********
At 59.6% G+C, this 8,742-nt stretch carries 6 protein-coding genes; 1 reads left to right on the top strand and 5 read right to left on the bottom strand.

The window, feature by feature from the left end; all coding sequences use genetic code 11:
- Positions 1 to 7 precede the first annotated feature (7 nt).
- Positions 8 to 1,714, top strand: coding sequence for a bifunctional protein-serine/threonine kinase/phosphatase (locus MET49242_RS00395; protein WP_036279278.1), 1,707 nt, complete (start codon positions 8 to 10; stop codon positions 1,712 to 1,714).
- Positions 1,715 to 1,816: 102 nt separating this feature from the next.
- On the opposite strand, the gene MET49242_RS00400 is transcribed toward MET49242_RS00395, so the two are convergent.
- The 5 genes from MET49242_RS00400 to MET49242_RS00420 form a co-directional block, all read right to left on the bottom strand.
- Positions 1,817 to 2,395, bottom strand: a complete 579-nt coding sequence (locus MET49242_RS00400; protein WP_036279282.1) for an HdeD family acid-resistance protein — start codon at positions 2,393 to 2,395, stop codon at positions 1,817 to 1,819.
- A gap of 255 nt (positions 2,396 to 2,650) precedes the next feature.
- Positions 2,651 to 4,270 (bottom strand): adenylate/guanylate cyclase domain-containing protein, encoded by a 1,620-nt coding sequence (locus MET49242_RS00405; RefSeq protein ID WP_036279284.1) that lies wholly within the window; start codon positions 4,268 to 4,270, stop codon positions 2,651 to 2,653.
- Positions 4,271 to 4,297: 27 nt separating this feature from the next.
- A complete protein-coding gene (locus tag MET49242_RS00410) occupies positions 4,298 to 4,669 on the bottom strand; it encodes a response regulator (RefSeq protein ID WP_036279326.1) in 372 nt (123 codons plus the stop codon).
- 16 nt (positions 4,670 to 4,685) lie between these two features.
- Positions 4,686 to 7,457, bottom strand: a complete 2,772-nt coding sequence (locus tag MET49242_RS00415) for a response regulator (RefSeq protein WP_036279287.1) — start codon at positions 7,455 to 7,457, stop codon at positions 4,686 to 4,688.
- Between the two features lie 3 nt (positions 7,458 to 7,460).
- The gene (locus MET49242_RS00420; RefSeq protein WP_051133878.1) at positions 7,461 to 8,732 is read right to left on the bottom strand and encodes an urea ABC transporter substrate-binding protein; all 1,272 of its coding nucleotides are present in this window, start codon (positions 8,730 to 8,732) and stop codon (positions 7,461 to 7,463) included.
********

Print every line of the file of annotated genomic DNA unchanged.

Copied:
At 59.6% G+C, this 8,742-nt stretch carries 6 protein-coding genes; 1 reads left to right on the top strand and 5 read right to left on the bottom strand.

The window, feature by feature from the left end; all coding sequences use genetic code 11:
- Positions 1 to 7 precede the first annotated feature (7 nt).
- Positions 8 to 1,714, top strand: coding sequence for a bifunctional protein-serine/threonine kinase/phosphatase (locus MET49242_RS00395; protein WP_036279278.1), 1,707 nt, complete (start codon positions 8 to 10; stop codon positions 1,712 to 1,714).
- Positions 1,715 to 1,816: 102 nt separating this feature from the next.
- On the opposite strand, the gene MET49242_RS00400 is transcribed toward MET49242_RS00395, so the two are convergent.
- The 5 genes from MET49242_RS00400 to MET49242_RS00420 form a co-directional block, all read right to left on the bottom strand.
- Positions 1,817 to 2,395, bottom strand: a complete 579-nt coding sequence (locus MET49242_RS00400; protein WP_036279282.1) for an HdeD family acid-resistance protein — start codon at positions 2,393 to 2,395, stop codon at positions 1,817 to 1,819.
- A gap of 255 nt (positions 2,396 to 2,650) precedes the next feature.
- Positions 2,651 to 4,270 (bottom strand): adenylate/guanylate cyclase domain-containing protein, encoded by a 1,620-nt coding sequence (locus MET49242_RS00405; RefSeq protein ID WP_036279284.1) that lies wholly within the window; start codon positions 4,268 to 4,270, stop codon positions 2,651 to 2,653.
- Positions 4,271 to 4,297: 27 nt separating this feature from the next.
- A complete protein-coding gene (locus tag MET49242_RS00410) occupies positions 4,298 to 4,669 on the bottom strand; it encodes a response regulator (RefSeq protein ID WP_036279326.1) in 372 nt (123 codons plus the stop codon).
- 16 nt (positions 4,670 to 4,685) lie between these two features.
- Positions 4,686 to 7,457, bottom strand: a complete 2,772-nt coding sequence (locus tag MET49242_RS00415) for a response regulator (RefSeq protein WP_036279287.1) — start codon at positions 7,455 to 7,457, stop codon at positions 4,686 to 4,688.
- Between the two features lie 3 nt (positions 7,458 to 7,460).
- The gene (locus MET49242_RS00420; RefSeq protein WP_051133878.1) at positions 7,461 to 8,732 is read right to left on the bottom strand and encodes an urea ABC transporter substrate-binding protein; all 1,272 of its coding nucleotides are present in this window, start codon (positions 8,730 to 8,732) and stop codon (positions 7,461 to 7,463) included.